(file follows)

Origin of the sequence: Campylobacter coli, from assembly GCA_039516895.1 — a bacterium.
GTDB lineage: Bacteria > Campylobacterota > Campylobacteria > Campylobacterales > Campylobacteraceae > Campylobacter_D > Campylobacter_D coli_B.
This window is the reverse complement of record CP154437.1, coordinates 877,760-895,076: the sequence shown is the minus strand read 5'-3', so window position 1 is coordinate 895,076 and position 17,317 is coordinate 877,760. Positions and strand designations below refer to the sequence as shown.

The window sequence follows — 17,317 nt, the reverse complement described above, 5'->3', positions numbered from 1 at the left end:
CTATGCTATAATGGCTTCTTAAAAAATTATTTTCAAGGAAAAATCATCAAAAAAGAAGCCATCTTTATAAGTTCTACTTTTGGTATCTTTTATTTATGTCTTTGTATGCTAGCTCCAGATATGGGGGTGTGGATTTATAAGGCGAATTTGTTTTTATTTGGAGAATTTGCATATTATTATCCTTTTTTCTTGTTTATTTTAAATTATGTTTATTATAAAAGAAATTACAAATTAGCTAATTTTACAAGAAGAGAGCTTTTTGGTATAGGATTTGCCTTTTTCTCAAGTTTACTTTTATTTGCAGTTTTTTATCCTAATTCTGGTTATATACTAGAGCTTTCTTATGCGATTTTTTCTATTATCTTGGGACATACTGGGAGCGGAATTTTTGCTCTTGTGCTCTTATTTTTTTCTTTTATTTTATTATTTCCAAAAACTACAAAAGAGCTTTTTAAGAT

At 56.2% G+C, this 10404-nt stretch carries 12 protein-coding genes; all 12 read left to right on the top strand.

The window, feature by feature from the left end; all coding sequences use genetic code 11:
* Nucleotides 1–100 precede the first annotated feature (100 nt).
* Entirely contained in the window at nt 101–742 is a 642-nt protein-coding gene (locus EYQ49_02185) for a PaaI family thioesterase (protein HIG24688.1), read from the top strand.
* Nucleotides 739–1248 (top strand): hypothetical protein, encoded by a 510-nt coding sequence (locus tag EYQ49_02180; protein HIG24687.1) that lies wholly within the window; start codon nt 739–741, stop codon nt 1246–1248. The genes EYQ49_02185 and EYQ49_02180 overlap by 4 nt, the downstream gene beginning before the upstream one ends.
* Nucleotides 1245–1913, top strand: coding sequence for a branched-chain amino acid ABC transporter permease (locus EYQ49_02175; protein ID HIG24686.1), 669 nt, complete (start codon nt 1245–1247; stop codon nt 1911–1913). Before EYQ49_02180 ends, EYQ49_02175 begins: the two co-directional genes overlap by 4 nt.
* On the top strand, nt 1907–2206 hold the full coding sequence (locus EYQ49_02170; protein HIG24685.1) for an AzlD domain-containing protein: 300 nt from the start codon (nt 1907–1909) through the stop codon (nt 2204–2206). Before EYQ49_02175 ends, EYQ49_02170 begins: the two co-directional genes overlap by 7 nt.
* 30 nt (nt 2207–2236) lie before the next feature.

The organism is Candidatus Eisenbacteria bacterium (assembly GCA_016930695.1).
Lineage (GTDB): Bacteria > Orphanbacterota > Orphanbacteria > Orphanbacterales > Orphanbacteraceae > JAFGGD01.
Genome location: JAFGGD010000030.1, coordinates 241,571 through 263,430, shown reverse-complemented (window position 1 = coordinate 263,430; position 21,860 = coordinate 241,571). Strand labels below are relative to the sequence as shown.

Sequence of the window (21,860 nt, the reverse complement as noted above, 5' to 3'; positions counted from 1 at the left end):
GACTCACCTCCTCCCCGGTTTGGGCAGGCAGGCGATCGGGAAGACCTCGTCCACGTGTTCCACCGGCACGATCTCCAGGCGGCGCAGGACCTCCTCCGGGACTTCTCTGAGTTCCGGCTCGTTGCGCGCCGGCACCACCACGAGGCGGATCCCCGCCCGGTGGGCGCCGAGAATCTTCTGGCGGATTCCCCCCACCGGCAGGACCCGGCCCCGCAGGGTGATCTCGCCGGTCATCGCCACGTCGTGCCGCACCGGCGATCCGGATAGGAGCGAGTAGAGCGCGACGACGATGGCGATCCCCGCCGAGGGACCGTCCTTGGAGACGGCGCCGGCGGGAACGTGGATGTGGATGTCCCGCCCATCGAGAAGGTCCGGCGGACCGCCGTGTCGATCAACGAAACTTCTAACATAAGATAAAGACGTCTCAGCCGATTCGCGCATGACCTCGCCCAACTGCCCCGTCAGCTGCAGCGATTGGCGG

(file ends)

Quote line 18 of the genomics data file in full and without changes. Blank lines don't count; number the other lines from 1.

GACTCACCTCCTCCCCGGTTTGGGCAGGCAGGCGATCGGGAAGACCTCGTCCACGTGTTCCACCGGCACGATCTCCAGGCGGCGCAGGACCTCCTCCGGGACTTCTCTGAGTTCCGGCTCGTTGCGCGCCGGCACCACCACGAGGCGGATCCCCGCCCGGTGGGCGCCGAGAATCTTCTGGCGGATTCCCCCCACCGGCAGGACCCGGCCCCGCAGGGTGATCTCGCCGGTCATCGCCACGTCGTGCCGCACCGGCGATCCGGATAGGAGCGAGTAGAGCGCGACGACGATGGCGATCCCCGCCGAGGGACCGTCCTTGGAGACGGCGCCGGCGGGAACGTGGATGTGGATGTCCCGCCCATCGAGAAGGTCCGGCGGACCGCCGTGTCGATCAACGAAACTTCTAACATAAGATAAAGACGTCTCAGCCGATTCGCGCATGACCTCGCCCAACTGCCCCGTCAGCTGCAGCGATTGGCGG